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It is cold and raining heavily when I land in Tokyo around 2pm. The first thing I learn upon landing is that downtown Tokyo is FAR from Narita Airport.
The train gets you there in one hour for about $26 US. Not cheap, but I don’t even want to think about what a cab would cost. I take the train to Tokyo Station in the middle of town. I know that my hotel is in the Ginza neighborhood and from my map it looks like that is fairly close to Tokyo Station.
Being the adventurous type, I decide to strike out on my own (in the rain) to find my hotel on foot. Of course, I could have taken a cab but I hadn’t gotten any local currency yet and besides, I was feeling lucky. How hard could a 30-story building be to find?
As it turned out, harder than you might think. I made it to the Ginza neighborhood without any trouble but the actual street my hotel was on was not listed on my map.
Fortunately, every couple of blocks there were city map signs that covered the surrounding area near bus stops. Using those to navigate, I found the hotel, the Courtyard Marriott Ginza, after about 30 minutes. Without the rain, it might have been a lovely walk. Fortunately, I had an umbrella; unfortunately, my luggage dragging behind me did not.
After I checked in, I wandered around the local area for an hour until it got dark (at 4:45pm). Since there wasn’t much I could see in the rain (and even less in the dark) I decided to take advantage of this opportunity to get some much-needed sleep.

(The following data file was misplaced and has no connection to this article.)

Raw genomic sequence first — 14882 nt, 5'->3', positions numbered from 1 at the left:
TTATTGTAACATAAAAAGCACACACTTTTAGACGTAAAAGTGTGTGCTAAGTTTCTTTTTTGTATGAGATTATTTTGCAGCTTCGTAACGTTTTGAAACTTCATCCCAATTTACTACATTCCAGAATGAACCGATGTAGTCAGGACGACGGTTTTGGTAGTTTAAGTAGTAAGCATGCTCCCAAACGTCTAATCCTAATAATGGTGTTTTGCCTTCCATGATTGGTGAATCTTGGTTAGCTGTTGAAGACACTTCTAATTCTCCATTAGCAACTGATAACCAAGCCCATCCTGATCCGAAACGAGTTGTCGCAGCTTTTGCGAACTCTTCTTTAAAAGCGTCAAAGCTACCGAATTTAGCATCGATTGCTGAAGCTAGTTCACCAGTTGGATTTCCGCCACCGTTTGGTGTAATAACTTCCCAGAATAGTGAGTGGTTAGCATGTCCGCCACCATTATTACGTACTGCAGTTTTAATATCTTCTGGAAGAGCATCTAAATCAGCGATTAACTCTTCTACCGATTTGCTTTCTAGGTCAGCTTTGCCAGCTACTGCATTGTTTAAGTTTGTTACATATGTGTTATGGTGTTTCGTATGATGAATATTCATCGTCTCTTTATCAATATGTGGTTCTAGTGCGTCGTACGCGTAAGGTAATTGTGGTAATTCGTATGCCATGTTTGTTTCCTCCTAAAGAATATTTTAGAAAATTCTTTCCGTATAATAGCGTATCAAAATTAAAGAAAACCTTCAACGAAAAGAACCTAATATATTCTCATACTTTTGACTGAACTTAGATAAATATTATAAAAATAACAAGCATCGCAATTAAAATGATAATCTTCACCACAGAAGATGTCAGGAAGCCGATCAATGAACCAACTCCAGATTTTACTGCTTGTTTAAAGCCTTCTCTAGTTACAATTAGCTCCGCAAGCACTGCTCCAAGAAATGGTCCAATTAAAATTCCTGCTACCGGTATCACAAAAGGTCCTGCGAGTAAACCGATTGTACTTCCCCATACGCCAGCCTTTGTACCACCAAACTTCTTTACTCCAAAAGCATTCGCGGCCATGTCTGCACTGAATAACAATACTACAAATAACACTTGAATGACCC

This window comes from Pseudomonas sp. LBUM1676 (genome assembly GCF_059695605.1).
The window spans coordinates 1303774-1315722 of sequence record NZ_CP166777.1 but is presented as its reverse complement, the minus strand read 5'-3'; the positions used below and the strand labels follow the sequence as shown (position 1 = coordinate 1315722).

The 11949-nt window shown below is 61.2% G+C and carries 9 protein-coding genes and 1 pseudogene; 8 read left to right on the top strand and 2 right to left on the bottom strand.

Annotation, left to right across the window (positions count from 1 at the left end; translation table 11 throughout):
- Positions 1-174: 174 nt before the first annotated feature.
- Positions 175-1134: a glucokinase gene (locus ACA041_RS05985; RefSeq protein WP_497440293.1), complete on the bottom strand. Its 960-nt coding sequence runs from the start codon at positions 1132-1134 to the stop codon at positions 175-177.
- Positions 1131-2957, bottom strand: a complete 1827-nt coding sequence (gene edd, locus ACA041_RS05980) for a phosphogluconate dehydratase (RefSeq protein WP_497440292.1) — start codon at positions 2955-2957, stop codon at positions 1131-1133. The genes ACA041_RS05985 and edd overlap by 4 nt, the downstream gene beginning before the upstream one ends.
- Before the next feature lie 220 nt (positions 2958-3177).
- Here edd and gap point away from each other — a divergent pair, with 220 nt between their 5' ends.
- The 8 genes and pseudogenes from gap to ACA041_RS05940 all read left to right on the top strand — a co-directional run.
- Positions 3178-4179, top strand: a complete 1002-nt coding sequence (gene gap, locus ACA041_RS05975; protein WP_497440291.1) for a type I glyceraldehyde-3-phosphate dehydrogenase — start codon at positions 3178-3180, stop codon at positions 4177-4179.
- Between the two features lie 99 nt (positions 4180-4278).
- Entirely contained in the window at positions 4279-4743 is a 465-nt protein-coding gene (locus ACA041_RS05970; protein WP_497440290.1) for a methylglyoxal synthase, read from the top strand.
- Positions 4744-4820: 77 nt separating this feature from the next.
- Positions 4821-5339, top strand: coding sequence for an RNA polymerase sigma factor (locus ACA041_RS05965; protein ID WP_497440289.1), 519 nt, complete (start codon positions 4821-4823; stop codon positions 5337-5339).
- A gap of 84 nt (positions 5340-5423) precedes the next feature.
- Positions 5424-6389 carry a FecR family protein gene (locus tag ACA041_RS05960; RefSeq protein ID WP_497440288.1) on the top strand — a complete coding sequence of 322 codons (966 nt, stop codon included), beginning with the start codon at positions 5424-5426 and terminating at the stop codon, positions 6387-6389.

Touring Tokyo, Day 2
I woke up early this morning and was happy to see the sun shining brightly outside my window.
When I checked in yesterday, I had gotten the map of a suggested jogging trail to nearby Chiyoda Park so I decided to start my day with a run. I’m sure the park is more impressive in the spring when things are blooming but it was certainly still suitable for a run.
The Imperial Palace is within the park but you can’t get very close to it due to security gates. On the way back to the hotel though, I did stumble upon a lovely small little park called Hibiya. It was really scenic and there were a number of cats living in the park which was cute since I am missing my kitty at home.
Shinjuku National Garden
After I got back to the hotel and had a shower, I headed back out to explore the city. With a little advice from the concierge, I made my way to a nearby train station to take the train to the Shinjuku neighborhood where the 150-acre Shinjuku National Garden is located.
The Tokyo metro system is extensive but one of the most complicated to navigate of all those I have ridden. There are two separate subway systems and tickets for each are not interchangeable.
Fortunately, the concierge has told me which line to take in which direction to get to Shinjuku so I make it there without much trouble. Finding the park is a different story. Once I emerged from the huge station, it took me a while to get my bearings and locate the park.
The biggest problem is that it takes forever to find a street sign in English. There are signs in English, but they are few and far between. Eventually, I made it to the park and it was much more impressive than the one I ran through earlier today. Again, there is a lot more to see in the spring when the cherry trees are blooming but it was still nice to wander around for a while.
The Harajuku Neighborhood
After leaving the park, I wanted to check out the Harajuku neighborhood. The market street scene in this quirky area is known for its bizarre parade of teenagers (and older) in miniskirts and platform shoes. The hairstyles here range from spiked straight up to dyed bright pink.
It is the kind of place where you could sit and people-watch for hours and never get bored. Of all the places on this trip that I have NOT blended in, this street was in the top three.